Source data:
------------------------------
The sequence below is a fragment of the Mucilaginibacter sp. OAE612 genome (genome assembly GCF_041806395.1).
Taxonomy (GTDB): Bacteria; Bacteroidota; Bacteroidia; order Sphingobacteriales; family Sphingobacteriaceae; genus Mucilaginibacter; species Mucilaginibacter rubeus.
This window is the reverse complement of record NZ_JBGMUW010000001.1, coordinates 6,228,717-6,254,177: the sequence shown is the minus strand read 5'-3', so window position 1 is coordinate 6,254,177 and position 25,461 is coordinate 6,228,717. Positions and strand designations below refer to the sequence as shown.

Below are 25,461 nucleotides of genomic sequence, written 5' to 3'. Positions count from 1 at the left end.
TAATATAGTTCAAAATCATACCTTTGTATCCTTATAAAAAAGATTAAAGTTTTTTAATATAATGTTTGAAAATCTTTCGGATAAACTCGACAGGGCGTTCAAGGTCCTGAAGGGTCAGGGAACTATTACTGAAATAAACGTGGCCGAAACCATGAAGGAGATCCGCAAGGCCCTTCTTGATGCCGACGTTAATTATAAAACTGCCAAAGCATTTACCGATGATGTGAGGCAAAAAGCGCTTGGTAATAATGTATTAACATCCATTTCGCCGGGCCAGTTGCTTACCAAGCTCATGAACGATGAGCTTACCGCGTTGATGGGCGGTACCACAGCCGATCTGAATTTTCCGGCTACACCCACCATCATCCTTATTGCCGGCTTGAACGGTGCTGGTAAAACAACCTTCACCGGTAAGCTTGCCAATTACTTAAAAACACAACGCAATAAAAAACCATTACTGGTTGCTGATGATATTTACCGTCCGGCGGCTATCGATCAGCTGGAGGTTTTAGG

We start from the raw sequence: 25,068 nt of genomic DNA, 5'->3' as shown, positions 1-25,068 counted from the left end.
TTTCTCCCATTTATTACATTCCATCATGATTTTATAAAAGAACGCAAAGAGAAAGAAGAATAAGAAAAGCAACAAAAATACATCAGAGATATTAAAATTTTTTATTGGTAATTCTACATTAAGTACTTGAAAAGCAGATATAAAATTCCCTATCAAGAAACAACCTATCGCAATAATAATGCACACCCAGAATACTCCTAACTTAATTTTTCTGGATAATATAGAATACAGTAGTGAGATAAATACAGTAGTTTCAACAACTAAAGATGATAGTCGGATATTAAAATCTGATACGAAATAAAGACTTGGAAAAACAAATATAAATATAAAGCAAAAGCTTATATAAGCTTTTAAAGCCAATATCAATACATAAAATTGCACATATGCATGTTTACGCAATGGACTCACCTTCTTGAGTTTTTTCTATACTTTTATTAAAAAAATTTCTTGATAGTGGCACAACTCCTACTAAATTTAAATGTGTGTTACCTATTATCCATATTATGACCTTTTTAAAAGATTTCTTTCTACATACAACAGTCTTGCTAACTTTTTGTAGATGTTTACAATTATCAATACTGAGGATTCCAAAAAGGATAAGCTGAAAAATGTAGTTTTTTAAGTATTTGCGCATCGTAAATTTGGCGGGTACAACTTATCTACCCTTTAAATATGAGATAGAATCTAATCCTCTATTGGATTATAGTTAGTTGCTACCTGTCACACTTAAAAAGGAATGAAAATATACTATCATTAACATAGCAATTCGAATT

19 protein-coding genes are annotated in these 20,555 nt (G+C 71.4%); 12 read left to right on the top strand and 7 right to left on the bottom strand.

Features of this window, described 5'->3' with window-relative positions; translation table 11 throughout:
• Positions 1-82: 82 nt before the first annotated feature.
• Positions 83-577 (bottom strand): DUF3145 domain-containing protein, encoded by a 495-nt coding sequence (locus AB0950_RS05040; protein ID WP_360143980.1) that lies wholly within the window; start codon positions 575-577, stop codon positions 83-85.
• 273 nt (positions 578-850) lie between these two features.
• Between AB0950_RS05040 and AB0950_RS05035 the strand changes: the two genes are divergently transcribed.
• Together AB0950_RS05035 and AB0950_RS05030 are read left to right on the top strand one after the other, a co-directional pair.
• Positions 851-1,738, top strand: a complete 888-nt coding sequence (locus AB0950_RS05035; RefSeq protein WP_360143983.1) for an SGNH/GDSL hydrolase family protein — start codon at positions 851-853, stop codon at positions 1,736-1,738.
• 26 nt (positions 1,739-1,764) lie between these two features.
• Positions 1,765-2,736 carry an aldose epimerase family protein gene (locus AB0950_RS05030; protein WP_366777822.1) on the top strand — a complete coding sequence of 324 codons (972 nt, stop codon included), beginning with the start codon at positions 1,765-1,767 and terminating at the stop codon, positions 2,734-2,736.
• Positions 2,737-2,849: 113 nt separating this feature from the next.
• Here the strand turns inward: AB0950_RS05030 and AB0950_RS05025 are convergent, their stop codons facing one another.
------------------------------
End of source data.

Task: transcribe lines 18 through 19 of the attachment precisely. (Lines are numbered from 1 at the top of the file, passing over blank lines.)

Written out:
• Positions 2,737-2,849: 113 nt separating this feature from the next.
• Here the strand turns inward: AB0950_RS05030 and AB0950_RS05025 are convergent, their stop codons facing one another.